5 Tips to Keep Your Succulents Alive
I recently killed a round of succulents. Can you relate? You notice the cute, strategically placed containers at the store, you can’t resist buying a few of the small plants, and now they look adorable on your window sill. Until one day you glance up to see rotting, dying leaves.
No? Is it just me?
Well, if you’ve had this experience, or just want to avoid it in the future, here’s how not to kill your succulents to keep your succulents alive.
First off, let’s talk about origins. Succulents are desert plants, so they’ve adapted to hang onto water for a while. That’s what gives their leaves, or petals, a plump, dewy look: they’re full of water.
It’s also what makes caring for them potentially challenging to nurturing folk. Because succulents retain a lot of water, you don’t need to water them often, especially in humid climates. In addition to watering guidelines, here are a few other strategies that can turn your window ledge into the refreshing, Pinterest-ready display you always knew it could be.
1. Water: Not too much, not too little, but just right
Put one hand over your heart, the other raised, and repeat after me, because you are about to take an oath: I will not overwater my succulent. I will not overwater my succulent. I will not... Maybe you don’t struggle with this as much as I do, but I’ve realized (through a lot of plant killing) these dry guys do not like to be overwatered.
Overwatering leads to root rot (gross) and will eventually kill the plant. Watering twice a week with a tablespoon of water might do in an arid climate, while in humid areas, going up to several weeks without watering can be enough. It really depends on the succulent size and how humid it is where you live. Look to see that their soil has dried out between waterings, and when you do water, don’t let the plants sit in a container full of it. You can always pour some out if your plant appears to be taking a bath.
Speaking of water…
2. Use soil that drains well.
Not all dirt is equal. For your succulents, find soil specifically made for desert plants. Cactus soil is often what you’ll see and it works well. You can even make your own by mixing a one-to-one ratio of standard potting soil with a combination of lava rock and sand.
3. Make it cute and functional
Here’s where you get to flex your creative muscle. Almost anything can be used as a home for succulents, but preparing it is what determines their fate.
Soon after buying your succulent, you’ll want to get a container that is the right size (if you put the plant in container that’s too large, the soil will likely stay moist for too long and not dry out between waterings), and containers are almost as important as soil when it comes to your succulent’s health. With both, good drainage is key. Once you have the right soil, find a container that allows it to dry out between waterings. While most types of material work, from terracotta to straw, avoid glass -- it retains the moisture that your succulent so desperately wants to avoid. If a pot or bowl you love doesn’t have a hole, you can either drill one or try a product called Better Than Rocks to help absorb extra water and assist with drainage.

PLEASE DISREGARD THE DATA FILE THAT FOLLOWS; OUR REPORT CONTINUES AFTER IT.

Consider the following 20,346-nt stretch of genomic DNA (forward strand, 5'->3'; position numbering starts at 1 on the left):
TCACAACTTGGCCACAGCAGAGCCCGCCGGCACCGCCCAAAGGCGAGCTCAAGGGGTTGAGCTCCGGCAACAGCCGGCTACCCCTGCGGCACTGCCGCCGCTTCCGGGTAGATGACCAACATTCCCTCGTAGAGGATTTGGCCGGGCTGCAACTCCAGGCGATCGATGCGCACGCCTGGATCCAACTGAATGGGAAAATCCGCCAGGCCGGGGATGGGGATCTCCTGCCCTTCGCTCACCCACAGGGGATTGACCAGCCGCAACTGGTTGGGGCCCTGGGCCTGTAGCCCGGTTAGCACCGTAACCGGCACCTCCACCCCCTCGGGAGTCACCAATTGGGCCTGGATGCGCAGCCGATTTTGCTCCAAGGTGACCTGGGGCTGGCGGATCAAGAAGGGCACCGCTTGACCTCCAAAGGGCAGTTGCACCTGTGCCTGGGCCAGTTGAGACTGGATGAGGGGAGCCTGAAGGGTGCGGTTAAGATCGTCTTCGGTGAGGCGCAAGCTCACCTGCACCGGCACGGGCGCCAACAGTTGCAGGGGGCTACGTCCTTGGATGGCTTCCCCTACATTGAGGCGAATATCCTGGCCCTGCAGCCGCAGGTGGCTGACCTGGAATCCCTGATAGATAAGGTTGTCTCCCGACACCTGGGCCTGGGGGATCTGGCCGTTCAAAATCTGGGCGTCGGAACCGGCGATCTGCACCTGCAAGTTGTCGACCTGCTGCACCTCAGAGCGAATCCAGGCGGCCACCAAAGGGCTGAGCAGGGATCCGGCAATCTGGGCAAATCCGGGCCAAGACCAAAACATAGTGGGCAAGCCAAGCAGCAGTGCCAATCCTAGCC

4. They love sunshine
These desert sprouts thrive on sunshine, so let them enjoy it. Try to find a sunny spot near a window to place them so they can get at least a few hours every day.
If you’re able to put your succulents outside, awesome! They’ll love it there. Just be sure to shield them from overexposure when it gets above 90 degrees. Like our own skin, succulents can actually get sunburned. And if it gets to freezing temperatures, bring them inside.
5. Ongoing Care and propa...what?
To keep your plant babies as vibrant as they were in Whole Foods, in addition to the appropriate amount of water and sunlight you by now are an expert on, you’ll want to feed them. Typically, once a year will be enough to “feed” your plant some fertilizer. Look for a succulent or cactus specific kind.
As they get bigger, you can think about propagating your plants. Propagation is the best way to get more succulents for less no money... it’s free. Yep. You’ll take a petal from your original plant and nurture it into it’s own, brand new plant. If you notice your succulents getting taller, it’s a good time to propagate. They’re trying to spread out to reach nutrients, so eventually, the bottom leaves will start to fall off.
Before this happens, make new succulents. Just pluck off one of the leaves closer to the bottom of your plant, and let it “heal” in a well-lit spot. When you start to see small roots coming out, your new plant is ready. Find another cute container, use your cactus-appropriate soil, and plant the little guy. Just in time for the holidays. The offspring are great gifts!
See, even if it’s not in your genes, you can grow a green thumb (terrible pun, I know). Enjoy your new succulents and check out some of our handwoven baskets for colorful container inspiration.
Author: Sonya is our resident blogger. She is a writer and craft beer enthusiast who has studied in Africa and worked passionately for schools and nonprofits. Her mantra (and daily reminder on her phone) is “write every day" because it's the only way to get better.